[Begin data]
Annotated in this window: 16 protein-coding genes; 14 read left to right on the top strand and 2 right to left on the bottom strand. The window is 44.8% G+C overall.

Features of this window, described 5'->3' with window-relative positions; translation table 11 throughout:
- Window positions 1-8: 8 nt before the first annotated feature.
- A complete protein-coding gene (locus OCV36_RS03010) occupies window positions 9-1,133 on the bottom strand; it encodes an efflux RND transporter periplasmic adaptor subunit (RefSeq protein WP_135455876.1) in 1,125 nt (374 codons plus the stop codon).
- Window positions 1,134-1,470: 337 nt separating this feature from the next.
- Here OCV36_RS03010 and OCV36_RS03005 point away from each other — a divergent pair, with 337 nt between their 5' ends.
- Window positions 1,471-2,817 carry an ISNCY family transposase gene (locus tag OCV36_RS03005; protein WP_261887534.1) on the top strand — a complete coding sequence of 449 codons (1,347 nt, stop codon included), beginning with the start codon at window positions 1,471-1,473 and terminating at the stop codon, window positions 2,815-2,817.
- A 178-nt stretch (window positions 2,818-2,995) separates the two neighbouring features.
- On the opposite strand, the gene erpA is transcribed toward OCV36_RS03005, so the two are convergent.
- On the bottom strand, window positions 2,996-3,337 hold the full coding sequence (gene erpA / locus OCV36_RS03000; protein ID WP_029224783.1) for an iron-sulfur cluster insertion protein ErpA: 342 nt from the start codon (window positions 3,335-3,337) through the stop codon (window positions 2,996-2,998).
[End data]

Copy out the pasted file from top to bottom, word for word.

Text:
Annotated in this window: 16 protein-coding genes; 14 read left to right on the top strand and 2 right to left on the bottom strand. The window is 44.8% G+C overall.

Features of this window, described 5'->3' with window-relative positions; translation table 11 throughout:
- Window positions 1-8: 8 nt before the first annotated feature.
- A complete protein-coding gene (locus OCV36_RS03010) occupies window positions 9-1,133 on the bottom strand; it encodes an efflux RND transporter periplasmic adaptor subunit (RefSeq protein WP_135455876.1) in 1,125 nt (374 codons plus the stop codon).
- Window positions 1,134-1,470: 337 nt separating this feature from the next.
- Here OCV36_RS03010 and OCV36_RS03005 point away from each other — a divergent pair, with 337 nt between their 5' ends.
- Window positions 1,471-2,817 carry an ISNCY family transposase gene (locus tag OCV36_RS03005; protein WP_261887534.1) on the top strand — a complete coding sequence of 449 codons (1,347 nt, stop codon included), beginning with the start codon at window positions 1,471-1,473 and terminating at the stop codon, window positions 2,815-2,817.
- A 178-nt stretch (window positions 2,818-2,995) separates the two neighbouring features.
- On the opposite strand, the gene erpA is transcribed toward OCV36_RS03005, so the two are convergent.
- On the bottom strand, window positions 2,996-3,337 hold the full coding sequence (gene erpA / locus OCV36_RS03000; protein ID WP_029224783.1) for an iron-sulfur cluster insertion protein ErpA: 342 nt from the start codon (window positions 3,335-3,337) through the stop codon (window positions 2,996-2,998).